Friends of the Bees
Natural Beekeeping International Forum
low-cost, low-impact, balanced beekeeping for everyone

 Forum FAQFAQ   SearchSearch   MemberlistMemberlist   UsergroupsUsergroups   RegisterRegister 
 ProfileYour Profile   Log in to check your private messagesLog in to check your private messages   Log inLog in 

THIS FORUM IS ARCHIVED AND IS NOW READ_ONLY. PLEASE GO TO THE NEW FORUM HERE

*** You will need to re-register ***

Please support Friends of the Bees

Wasp larva in my split?

 
Post new topic   Reply to topic    beekeeping forum -> Beginners start here
View previous topic :: View next topic  
Author Message
CSWolffe
Guard Bee


Joined: 10 Jun 2011
Posts: 67
Location: Salt Lake City, Utah

PostPosted: Fri Apr 11, 2014 4:51 am    Post subject: Wasp larva in my split? Reply with quote

So, my Carnies are doing great, getting ready to swarm, so I did a split about ten days ago(HTBh). A week later, I went in and inspected the split, and sure enough, they've finished off one of the queen cells I spotted.
But while I was poking around, I noticed in one corner of one comb right by the entrance, I see about a dozen or so random cells capped with what looks like wasp paper, and a few odd looking brood in that area. I did notice what looked like a paper wasp poking around the entrance a day or so after I did the split. I was unable to snap a pic at the time
Is there some kind of parasitic paper wasp in the Rocky Mountain region of the US that will sneak in and lay eggs, cuckolding the bees into raising their young? Do the wasp larva eat bee brood?
And how bad is this sneaky bastard? Dangerous to my bees, once their numbers are up?
Back to top
View user's profile Send private message
CSWolffe
Guard Bee


Joined: 10 Jun 2011
Posts: 67
Location: Salt Lake City, Utah

PostPosted: Tue Apr 15, 2014 4:50 am    Post subject: Reply with quote

No answers, huh?
Well, I phoned my cousin's fiance who is pursuing a degree in entomology, and she tells me it was most likely a cuckoo bee, which normally parasitizes paper wasps, and in this case was likely just taking the opportunity to dart in and lay a few eggs in a relatively undefended hive.
http://en.wikipedia.org/wiki/Cuckoo_bee
Back to top
View user's profile Send private message
biobee
Site Admin


Joined: 14 Jun 2007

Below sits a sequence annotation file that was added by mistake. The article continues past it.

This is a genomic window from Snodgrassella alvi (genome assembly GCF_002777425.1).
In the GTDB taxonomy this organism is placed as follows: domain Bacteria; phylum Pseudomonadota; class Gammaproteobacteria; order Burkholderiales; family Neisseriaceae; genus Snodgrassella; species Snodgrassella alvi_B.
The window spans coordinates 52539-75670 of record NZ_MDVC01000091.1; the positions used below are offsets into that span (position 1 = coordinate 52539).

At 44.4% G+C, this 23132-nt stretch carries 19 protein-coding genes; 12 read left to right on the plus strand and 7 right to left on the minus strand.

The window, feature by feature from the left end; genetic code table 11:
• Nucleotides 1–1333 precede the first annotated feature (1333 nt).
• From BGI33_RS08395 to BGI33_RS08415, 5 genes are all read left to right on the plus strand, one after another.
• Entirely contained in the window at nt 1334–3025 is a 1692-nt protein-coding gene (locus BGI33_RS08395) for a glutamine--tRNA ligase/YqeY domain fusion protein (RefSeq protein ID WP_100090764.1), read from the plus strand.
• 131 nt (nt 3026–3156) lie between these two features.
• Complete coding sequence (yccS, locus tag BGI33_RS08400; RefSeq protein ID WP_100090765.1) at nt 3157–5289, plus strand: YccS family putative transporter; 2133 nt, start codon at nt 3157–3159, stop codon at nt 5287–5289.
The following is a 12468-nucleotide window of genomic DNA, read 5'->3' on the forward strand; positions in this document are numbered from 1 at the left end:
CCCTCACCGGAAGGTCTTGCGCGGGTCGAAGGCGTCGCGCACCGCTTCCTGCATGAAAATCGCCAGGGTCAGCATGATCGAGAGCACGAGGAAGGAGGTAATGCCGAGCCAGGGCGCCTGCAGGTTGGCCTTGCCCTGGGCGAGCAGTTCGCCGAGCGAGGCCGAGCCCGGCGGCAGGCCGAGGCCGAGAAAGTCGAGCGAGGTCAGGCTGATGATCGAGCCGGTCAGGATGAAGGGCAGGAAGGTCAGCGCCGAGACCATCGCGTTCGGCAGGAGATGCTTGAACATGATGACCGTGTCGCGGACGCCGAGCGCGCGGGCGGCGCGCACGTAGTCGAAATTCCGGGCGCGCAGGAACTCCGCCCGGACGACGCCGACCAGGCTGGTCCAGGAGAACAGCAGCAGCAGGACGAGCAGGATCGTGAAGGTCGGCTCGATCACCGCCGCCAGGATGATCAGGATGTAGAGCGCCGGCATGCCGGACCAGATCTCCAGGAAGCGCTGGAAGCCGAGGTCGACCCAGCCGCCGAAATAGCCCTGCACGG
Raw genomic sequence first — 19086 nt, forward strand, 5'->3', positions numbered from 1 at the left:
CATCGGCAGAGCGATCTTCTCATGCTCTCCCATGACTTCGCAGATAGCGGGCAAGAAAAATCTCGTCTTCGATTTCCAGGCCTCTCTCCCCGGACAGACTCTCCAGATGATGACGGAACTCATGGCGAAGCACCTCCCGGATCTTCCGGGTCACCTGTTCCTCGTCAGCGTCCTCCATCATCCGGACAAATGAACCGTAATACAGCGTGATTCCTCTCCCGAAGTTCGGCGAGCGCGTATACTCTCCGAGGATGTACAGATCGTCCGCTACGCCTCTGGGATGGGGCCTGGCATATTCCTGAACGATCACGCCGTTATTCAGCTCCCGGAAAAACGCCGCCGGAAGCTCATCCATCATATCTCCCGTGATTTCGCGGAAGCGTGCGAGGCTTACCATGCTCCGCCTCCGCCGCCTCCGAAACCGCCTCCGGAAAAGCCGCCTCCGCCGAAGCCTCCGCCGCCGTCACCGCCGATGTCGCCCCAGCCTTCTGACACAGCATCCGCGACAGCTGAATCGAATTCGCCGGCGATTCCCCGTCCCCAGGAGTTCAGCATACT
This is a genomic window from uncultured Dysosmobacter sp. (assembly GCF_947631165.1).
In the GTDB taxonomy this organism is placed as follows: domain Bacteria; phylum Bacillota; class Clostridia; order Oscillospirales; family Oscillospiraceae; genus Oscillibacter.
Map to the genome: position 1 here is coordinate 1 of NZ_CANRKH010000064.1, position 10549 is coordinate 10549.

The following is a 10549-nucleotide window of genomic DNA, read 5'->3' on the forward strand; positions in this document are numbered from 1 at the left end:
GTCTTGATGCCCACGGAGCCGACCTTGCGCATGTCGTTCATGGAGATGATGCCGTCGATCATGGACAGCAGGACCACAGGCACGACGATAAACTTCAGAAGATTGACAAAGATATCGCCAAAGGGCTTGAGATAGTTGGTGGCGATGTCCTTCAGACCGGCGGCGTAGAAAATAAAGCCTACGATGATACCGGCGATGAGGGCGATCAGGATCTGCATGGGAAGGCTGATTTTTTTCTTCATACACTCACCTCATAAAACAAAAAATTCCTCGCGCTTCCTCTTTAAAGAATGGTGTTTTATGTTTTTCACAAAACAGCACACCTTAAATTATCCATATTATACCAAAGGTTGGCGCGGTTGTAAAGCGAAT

Posts: 1063
Location: UK, England, S. Devon

PostPosted: Tue Apr 15, 2014 9:26 am    Post subject: Reply with quote

Interesting - never heard of that happening before!

I'm surprised the honeybees tolerate such bare-faced cheek, but maybe they don't regard it as a problem?
Back to top
View user's profile Send private message
CSWolffe
Guard Bee


Joined: 10 Jun 2011
Posts: 67
Location: Salt Lake City, Utah

PostPosted: Tue Apr 15, 2014 3:12 pm    Post subject: Reply with quote

Well, this was a fresh split, low numbers, queen had not emerged yet. So they were not able to defend well against such intrusions.
She was quite upset I was unable to get any pictures, as documentation of such an event would be quite valuable to entomologists.
Back to top
View user's profile Send private message
Display posts from previous:   
Post new topic   Reply to topic    beekeeping forum -> Beginners start here All times are GMT
Page 1 of 1

 
Jump to:  
You cannot post new topics in this forum
You cannot reply to topics in this forum
You cannot edit your posts in this forum
You cannot delete your posts in this forum
You cannot vote in polls in this forum

Quality Top Bar Hives by Andrew Vidler

Conserving wild bees

Research suggests that bumble bee boxes have a very low success rate in actually attracting bees into them. We find that if you create an environment where first of all you can attract mice inside, such as a pile of stones, a drystone wall, paving slabs with intentionally made cavities underneath, this will increase the success rate.

Most bumble bee species need a dry space about the size a football, with a narrow entrance tunnel approximately 2cm in diameter and 20 cm long. Most species nest underground along the base of a linear feature such as a hedge or wall. Sites need to be sheltered and out of direct sunlight.

There is a spectacular display of wild bee hotels here

More about bumblebees and solitary bees here

Information about the Tree Bumblebee (Bombus hypnorum)

Barefoot Beekeeper Podcast



Now available from Lulu.com


Now available from Lulu.com


Now available from Lulu.com


4th Edition paperback now available from Lulu.com

See beekeeping books for details and links to ebook versions.